The art of musical healing
Madison Barker joins the fun in Music Time with Katie Johnson. (Julie Barker)
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Words are only one dimensional when trying to describe music. To be fully understood, music must enter the ears, sink to the soul and be felt.
Katie Johnson is a musical therapist, musician and mother of two who understands that statement.
“Music has a way with people that reaches over boundaries and touches the soul. It has the ability to tell a story in three and a half minutes that brings everyone to the same emotional page,” Johnson said.
Johnson’s love of music began before memory marked its date. At age 8, she started taking piano lessons.
“I remember sitting at the dinner table and my dad asked if any of my seven brothers and sisters wanted to take piano lessons. I was the only one who raised my hand, and I’m so thankful that I did. This is one of the best gifts my parents have given me,” Johnson said.
Johnson’s skill at the piano was not only enjoyable, it was healing.
“Playing the piano has been my therapy since I was a teenager. I remember sitting at my parent’s piano banging away Beethoven and Chopin pieces. Even though the house was full of chaotic kids running around, I was totally alone and enveloped in the 200-year-old sound that I was creating,” Johnson said.
Johnson’s love of music drove her education. She graduated from the University of Utah with a B.A. in music. But soon after graduating she took an accounting job.
“I soon discovered that you can do nothing with a B.A. in music. I absolutely loved my degree, but it didn’t get me a job,” Johnson said.
Two years later Johnson heard about music therapy.
“I had absolutely no idea what music therapy was, but they got paid to make music with people and I wanted in on it,” Johnson said.
Johnson moved to Logan, attended Utah State University and received a B.S. in music therapy. Upon completion, she and her husband moved to Oregon for a 6-month internship, this time working at something she loved.
“Working at Earthtones Music Therapy Services was one of the best decisions I ever made,” Johnson said.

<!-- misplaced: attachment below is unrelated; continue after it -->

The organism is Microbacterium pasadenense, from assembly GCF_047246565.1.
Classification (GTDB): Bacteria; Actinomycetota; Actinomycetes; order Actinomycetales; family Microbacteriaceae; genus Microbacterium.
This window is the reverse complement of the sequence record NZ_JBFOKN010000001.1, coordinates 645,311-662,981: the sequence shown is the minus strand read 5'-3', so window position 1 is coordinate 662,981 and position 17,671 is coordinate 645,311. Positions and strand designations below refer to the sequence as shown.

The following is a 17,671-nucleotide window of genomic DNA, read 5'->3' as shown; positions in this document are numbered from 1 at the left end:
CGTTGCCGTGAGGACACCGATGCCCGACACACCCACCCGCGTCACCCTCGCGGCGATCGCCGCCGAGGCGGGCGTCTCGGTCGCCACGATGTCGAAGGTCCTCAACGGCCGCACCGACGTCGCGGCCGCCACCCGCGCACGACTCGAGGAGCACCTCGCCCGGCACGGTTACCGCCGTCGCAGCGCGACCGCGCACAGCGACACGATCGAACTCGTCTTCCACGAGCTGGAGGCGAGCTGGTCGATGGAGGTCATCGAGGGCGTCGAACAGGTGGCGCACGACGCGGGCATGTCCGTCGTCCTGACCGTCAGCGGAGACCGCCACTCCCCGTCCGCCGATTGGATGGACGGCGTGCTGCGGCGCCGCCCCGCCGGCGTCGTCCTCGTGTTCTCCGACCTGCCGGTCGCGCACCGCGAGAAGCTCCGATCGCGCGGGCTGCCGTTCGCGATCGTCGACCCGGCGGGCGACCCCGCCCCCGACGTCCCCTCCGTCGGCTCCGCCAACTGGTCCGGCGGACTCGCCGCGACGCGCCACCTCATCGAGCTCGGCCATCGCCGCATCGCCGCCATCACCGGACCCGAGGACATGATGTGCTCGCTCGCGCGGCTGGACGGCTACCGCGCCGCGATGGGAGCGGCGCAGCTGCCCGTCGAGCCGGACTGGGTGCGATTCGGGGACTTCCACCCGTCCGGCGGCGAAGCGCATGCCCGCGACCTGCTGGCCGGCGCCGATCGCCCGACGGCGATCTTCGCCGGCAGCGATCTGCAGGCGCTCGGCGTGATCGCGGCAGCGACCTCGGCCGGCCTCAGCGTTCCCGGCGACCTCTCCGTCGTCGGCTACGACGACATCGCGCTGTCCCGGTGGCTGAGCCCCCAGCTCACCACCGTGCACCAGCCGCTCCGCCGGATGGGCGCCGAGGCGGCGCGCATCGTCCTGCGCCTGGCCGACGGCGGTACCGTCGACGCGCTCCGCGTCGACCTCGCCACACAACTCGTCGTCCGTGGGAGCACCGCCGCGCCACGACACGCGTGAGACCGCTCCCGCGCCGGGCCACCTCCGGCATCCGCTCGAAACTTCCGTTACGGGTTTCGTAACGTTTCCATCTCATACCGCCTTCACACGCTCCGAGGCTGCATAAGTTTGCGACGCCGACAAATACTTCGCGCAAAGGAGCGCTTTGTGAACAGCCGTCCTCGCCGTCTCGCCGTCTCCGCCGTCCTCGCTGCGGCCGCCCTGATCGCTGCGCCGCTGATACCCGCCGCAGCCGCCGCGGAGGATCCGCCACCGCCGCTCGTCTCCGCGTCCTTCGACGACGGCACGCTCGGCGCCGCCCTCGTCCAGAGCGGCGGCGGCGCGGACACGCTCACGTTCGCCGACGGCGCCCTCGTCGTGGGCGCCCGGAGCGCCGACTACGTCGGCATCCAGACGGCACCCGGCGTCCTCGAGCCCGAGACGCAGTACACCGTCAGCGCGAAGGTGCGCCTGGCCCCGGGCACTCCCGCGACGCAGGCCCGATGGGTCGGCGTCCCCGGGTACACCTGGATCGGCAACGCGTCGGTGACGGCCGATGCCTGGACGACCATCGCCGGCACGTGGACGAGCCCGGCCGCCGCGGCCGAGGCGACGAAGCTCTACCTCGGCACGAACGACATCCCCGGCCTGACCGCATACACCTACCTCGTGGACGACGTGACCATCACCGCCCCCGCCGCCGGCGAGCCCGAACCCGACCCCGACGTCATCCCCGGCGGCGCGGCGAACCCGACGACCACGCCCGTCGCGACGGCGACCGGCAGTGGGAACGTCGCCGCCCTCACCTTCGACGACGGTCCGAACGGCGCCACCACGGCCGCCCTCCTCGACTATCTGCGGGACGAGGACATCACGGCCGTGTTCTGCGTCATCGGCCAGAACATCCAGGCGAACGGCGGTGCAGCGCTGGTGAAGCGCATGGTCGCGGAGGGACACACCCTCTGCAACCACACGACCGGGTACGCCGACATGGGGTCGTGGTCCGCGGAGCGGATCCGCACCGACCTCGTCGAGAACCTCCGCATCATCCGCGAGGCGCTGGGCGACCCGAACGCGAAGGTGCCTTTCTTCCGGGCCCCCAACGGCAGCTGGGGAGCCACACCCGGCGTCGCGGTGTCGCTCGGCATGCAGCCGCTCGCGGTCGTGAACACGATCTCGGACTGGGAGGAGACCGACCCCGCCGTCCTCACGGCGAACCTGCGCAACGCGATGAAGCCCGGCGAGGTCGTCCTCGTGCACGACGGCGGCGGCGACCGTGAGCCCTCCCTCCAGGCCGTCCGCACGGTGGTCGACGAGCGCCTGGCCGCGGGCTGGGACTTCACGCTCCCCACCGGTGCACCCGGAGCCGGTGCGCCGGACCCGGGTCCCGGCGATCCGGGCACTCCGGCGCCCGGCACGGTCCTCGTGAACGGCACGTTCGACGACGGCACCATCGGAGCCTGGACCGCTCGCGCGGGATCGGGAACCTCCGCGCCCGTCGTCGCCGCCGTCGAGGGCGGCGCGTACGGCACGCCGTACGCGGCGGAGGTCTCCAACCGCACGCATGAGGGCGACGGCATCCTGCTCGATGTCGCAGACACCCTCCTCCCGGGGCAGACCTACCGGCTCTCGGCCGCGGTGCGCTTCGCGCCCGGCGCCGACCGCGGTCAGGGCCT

At Earthtones, Johnson helped people with Parkinson’s disease project and vocalize. She also worked with adults with developmental disabilities, Alzheimer’s disease and autism.
“I would use music to help people achieve their goals. For example, we would start off the session by singing a ‘Hello Song’ where we would greet each other and make eye contact. Making eye contact sounds like such a small and simple goal, but for some of my clients it was like asking them to jump over a mountain,” Johnson said.
And for Johnson many times they jumped, but it was the simple triumphs that pleased her.
“One of the best things about being a music therapist was that I made people happy. I had the awesome job of bringing joy, laughter and smiles to a person who may not have smiled in quite a long time,” Johnson said.
Johnson still makes people smile but today her clients are her two children and their friends. Johnson started a group called Music Time that meets once a week in a local church to sing, play and make music together.
“I like the sense of community that having Music Time creates. I get to make music with neighbors, friends and my kids and watch them laugh and have a great time together,” Johnson said.
Parents of those who attend are thrilled with Johnson and her class.
“Katie is very friendly, kind, acceptable and affectionate. Her voice is very soft, clear and beautiful and makes me feel good and calm. She makes us all comfortable,” said Tomomi Hirose.
Julie Barker brings her two daughters Maddie and Allison to Music Time.
“We love Music Time because it gives us uninterrupted time to play, bond and just be silly with each other. Maddie loves being able to experience new songs and instruments. We look forward to music class every single week, even my 10-month-old baby enjoys it,” Julie Barker said.
Whether it’s clinically, in her home or in a community classroom, Johnson will continue to beautify and make better the world with the art of musical healing.